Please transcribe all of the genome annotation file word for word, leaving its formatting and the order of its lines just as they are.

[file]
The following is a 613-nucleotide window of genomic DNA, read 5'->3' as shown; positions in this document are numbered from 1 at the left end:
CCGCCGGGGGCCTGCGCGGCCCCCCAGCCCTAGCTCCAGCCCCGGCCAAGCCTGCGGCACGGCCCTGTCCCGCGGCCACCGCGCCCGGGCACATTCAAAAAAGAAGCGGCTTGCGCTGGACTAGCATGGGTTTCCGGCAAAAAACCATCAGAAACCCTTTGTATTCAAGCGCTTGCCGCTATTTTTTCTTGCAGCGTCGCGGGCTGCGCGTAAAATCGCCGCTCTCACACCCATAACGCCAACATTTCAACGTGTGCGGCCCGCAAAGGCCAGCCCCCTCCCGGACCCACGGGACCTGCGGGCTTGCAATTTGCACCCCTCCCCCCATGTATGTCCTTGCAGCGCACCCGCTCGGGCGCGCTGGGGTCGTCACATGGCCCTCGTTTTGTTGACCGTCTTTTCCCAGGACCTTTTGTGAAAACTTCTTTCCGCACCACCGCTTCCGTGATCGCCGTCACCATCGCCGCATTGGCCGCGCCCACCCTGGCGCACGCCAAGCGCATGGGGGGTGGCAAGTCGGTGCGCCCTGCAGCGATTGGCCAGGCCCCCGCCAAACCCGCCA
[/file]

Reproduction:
The following is a 613-nucleotide window of genomic DNA, read 5'->3' as shown; positions in this document are numbered from 1 at the left end:
CCGCCGGGGGCCTGCGCGGCCCCCCAGCCCTAGCTCCAGCCCCGGCCAAGCCTGCGGCACGGCCCTGTCCCGCGGCCACCGCGCCCGGGCACATTCAAAAAAGAAGCGGCTTGCGCTGGACTAGCATGGGTTTCCGGCAAAAAACCATCAGAAACCCTTTGTATTCAAGCGCTTGCCGCTATTTTTTCTTGCAGCGTCGCGGGCTGCGCGTAAAATCGCCGCTCTCACACCCATAACGCCAACATTTCAACGTGTGCGGCCCGCAAAGGCCAGCCCCCTCCCGGACCCACGGGACCTGCGGGCTTGCAATTTGCACCCCTCCCCCCATGTATGTCCTTGCAGCGCACCCGCTCGGGCGCGCTGGGGTCGTCACATGGCCCTCGTTTTGTTGACCGTCTTTTCCCAGGACCTTTTGTGAAAACTTCTTTCCGCACCACCGCTTCCGTGATCGCCGTCACCATCGCCGCATTGGCCGCGCCCACCCTGGCGCACGCCAAGCGCATGGGGGGTGGCAAGTCGGTGCGCCCTGCAGCGATTGGCCAGGCCCCCGCCAAACCCGCCA